5-C Students Share Experiences Studying Abroad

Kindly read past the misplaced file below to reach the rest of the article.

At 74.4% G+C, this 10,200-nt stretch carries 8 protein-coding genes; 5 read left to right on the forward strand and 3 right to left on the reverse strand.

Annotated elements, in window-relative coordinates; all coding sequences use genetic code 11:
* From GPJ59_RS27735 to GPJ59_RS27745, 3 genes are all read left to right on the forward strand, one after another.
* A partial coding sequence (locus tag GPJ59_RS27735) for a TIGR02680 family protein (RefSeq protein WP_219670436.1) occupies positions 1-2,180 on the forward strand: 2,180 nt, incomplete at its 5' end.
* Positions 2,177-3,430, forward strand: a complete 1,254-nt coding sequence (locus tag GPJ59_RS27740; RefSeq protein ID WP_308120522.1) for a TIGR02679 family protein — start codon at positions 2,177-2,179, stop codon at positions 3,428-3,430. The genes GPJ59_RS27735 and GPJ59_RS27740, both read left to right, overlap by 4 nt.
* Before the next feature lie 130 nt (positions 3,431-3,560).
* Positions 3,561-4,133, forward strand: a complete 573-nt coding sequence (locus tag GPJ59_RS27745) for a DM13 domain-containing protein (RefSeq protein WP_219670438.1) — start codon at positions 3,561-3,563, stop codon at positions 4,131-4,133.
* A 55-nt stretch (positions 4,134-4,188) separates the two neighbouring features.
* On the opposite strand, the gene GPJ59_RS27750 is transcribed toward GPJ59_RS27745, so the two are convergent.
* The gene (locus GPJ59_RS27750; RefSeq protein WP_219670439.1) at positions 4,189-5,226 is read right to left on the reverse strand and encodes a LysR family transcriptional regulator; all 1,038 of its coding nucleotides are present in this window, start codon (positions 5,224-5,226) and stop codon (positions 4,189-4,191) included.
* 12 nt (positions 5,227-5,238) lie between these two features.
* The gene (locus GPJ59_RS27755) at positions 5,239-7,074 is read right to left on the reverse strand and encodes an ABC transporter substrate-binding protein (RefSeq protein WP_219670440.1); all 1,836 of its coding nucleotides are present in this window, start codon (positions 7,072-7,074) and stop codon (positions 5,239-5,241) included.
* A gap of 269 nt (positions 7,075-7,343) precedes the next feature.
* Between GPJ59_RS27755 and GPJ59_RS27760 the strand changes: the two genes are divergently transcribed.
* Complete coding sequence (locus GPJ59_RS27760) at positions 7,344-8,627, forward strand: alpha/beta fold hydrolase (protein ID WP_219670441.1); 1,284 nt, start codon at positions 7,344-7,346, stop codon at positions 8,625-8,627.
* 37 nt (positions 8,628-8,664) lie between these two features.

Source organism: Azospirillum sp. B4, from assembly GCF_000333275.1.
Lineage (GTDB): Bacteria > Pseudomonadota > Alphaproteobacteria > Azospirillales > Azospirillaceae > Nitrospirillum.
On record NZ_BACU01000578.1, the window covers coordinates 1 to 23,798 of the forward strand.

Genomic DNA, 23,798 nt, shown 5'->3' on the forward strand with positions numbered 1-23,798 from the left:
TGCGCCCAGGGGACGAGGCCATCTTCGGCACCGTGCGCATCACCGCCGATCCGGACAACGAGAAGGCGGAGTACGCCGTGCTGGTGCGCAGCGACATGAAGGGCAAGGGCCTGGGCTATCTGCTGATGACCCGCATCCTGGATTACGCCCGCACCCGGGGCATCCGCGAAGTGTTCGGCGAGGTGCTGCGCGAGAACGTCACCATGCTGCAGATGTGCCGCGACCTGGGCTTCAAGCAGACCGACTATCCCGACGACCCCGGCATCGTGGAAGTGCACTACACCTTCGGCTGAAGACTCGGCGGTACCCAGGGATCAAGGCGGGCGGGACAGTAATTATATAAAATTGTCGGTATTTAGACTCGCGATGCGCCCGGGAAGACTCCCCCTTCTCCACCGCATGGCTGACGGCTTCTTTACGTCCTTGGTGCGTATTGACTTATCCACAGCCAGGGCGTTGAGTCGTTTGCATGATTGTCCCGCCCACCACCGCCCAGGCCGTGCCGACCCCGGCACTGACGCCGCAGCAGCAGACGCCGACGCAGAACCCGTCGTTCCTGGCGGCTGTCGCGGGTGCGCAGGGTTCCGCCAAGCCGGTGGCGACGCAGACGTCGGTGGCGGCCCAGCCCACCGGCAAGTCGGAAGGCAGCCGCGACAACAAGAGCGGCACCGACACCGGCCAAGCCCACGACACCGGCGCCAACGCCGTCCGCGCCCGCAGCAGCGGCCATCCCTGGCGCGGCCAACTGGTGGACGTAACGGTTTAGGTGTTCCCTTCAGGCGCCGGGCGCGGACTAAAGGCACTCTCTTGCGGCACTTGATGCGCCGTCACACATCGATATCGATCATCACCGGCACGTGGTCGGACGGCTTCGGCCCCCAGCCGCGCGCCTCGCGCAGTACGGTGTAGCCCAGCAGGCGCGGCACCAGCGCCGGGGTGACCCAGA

After the excitement of freshman year and the new-found independence of college life wears off, many students ask how they can continue their search for that sense of personal growth and fulfillment that one gains from conquering a new environment. Here at the Claremont Colleges, studying abroad is not only one of the most highly anticipated undergrad experiences, but is effusively encouraged by the schools. Juan Flores CMC ’10 aptly explains the importance of studying abroad, saying “you learn a lot about yourself when you are thrown into the unknown.” All of the returning study abroad students I’ve talked to agree that this unknown presents a multitude of challenges, but also a refreshing and new-found appreciation for yourself and the world around you.While abroad, you are still required to fulfill the requirements of your major, but the real purpose is to enrich your knowledge with a deeper, more personal understanding. This does not necessarily come about academically.Jennie Renn PI ’10 studied in Oaxaca, Mexico as a Chicano Studies major. In Oaxaca, she lived with a mother and her three grown children, and became close to her host mother in particular. When she wasn’t going to concerts, exhibits and events in local cafés, Renn would spend her time doing everyday things like going to the market or attending birthday parties for her host family’s friends. This relationship to the family provided insight into Mexican culture of which lectures and textbooks could only give a vague semblance.Wesley Ducey HMC ’10 studied in Brisbane, Australia at the University of Queensland. He took courses in engineering and environmental studies, and had the opportunity to take in the environment of Australia itself. He was able to scuba dive on the Great Barrier Reef, camp in the outback and even travel to northern Queensland with an environmental studies class. Ducey explains, “studying abroad gives you an interesting global perspective—academically, socially as well as politically.”As a music major, Flores was also able to dive into a new level of exposure to his academic focus while abroad in Vienna, Austria. Flores had the opportunity to attend weekly opera and orchestra concerts, which usually cost 100 dollars a ticket, for only five euros.Academic differences between nations can sometimes cause additional challenges while abroad. Ducey explains the grading system in Australia is much different than that of the United States. Much more responsibility is placed on the student to pace his or her learning because there are little to no assignments, and the final is worth 60 percent of your grade.Dani Carrillo PO ’10 spent her semester in Paris. Upon arriving, Carrillo found she would essentialy be on break from school for a month due to a massive strike. Instead of packing up and going home, she was able to gain a unique look into student activism in France. During this time, she attended informal poetry readings and spent hours on end in the Louvre, taking in the pulse of every day life in Paris.Ingrained cultural differences also call for personal change in behavior while abroad. “The cultural differences [in Vienna] were quite obvious right from the get-go,” Flores recalls. “We were instructed not to smile at strangers unless we were sexually interested in them, and were told that staring at people is apparently an Austrian pastime.”Additionally, when you are immersed in a new language, simple things such as going to the grocery store or post office are difficult at first because you are forced to speak the language. “Even those proficient in a language find that they take a hard hit to their confidence in language skills,” Carrillo said. “Then it becomes exciting because you see that there is so much more to learn.” In her case, she found that some Parisians were offended by those who do not speak their language perfectly—but not all of them. “[The French] actually find it endearing when you attempt to speak their language, and you should not feel like a fool because no one speaks perfectly,” she said.Upon their return, students have a variety of reactions to being back at the Claremont Colleges. After returning from Vienna, Flores said he “misses the ‘strange’ world – relative to abroad, everything at CMC feels so mundane.” Ducey felt “excited to get back into routine and normal college life” after spending his spring in Brisbane. All agree, however, that if you have any inclination to study abroad, do it.“Dismiss your schedule and be more creative with your daily routine. Stroll to class as opposed to quickly taking public transportation because you’ll be skipping over so much of the city,” Carrillo said. “Let yourself go, and see what comes of it.”

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